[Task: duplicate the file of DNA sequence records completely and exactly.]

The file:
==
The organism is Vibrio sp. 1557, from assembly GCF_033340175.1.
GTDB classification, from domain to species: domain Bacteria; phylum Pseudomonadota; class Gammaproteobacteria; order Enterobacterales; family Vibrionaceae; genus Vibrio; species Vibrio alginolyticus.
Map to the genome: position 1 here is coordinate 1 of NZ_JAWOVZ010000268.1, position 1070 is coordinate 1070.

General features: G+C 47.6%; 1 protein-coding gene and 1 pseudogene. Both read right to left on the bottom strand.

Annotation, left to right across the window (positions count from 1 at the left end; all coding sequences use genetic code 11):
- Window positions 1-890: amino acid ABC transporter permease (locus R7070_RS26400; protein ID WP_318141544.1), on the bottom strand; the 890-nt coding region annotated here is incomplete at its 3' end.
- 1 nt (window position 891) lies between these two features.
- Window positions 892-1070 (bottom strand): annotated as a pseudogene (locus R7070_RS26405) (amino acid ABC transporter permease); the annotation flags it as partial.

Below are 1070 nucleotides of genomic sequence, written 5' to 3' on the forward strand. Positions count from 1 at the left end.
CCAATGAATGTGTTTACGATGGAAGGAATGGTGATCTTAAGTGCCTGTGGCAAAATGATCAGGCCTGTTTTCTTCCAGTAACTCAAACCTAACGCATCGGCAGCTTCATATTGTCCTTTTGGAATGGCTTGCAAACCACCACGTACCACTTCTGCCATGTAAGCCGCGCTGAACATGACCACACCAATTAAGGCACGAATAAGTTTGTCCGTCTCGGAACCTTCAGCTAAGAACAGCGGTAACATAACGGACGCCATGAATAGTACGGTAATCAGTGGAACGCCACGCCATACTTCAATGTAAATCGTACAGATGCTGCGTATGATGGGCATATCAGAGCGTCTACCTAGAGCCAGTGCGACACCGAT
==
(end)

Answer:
The organism is Vibrio sp. 1557, from assembly GCF_033340175.1.
GTDB classification, from domain to species: domain Bacteria; phylum Pseudomonadota; class Gammaproteobacteria; order Enterobacterales; family Vibrionaceae; genus Vibrio; species Vibrio alginolyticus.
Map to the genome: position 1 here is coordinate 1 of NZ_JAWOVZ010000268.1, position 1070 is coordinate 1070.

General features: G+C 47.6%; 1 protein-coding gene and 1 pseudogene. Both read right to left on the bottom strand.

Annotation, left to right across the window (positions count from 1 at the left end; all coding sequences use genetic code 11):
- Window positions 1-890: amino acid ABC transporter permease (locus R7070_RS26400; protein ID WP_318141544.1), on the bottom strand; the 890-nt coding region annotated here is incomplete at its 3' end.
- 1 nt (window position 891) lies between these two features.
- Window positions 892-1070 (bottom strand): annotated as a pseudogene (locus R7070_RS26405) (amino acid ABC transporter permease); the annotation flags it as partial.

Below are 1070 nucleotides of genomic sequence, written 5' to 3' on the forward strand. Positions count from 1 at the left end.
CCAATGAATGTGTTTACGATGGAAGGAATGGTGATCTTAAGTGCCTGTGGCAAAATGATCAGGCCTGTTTTCTTCCAGTAACTCAAACCTAACGCATCGGCAGCTTCATATTGTCCTTTTGGAATGGCTTGCAAACCACCACGTACCACTTCTGCCATGTAAGCCGCGCTGAACATGACCACACCAATTAAGGCACGAATAAGTTTGTCCGTCTCGGAACCTTCAGCTAAGAACAGCGGTAACATAACGGACGCCATGAATAGTACGGTAATCAGTGGAACGCCACGCCATACTTCAATGTAAATCGTACAGATGCTGCGTATGATGGGCATATCAGAGCGTCTACCTAGAGCCAGTGCGACACCGAT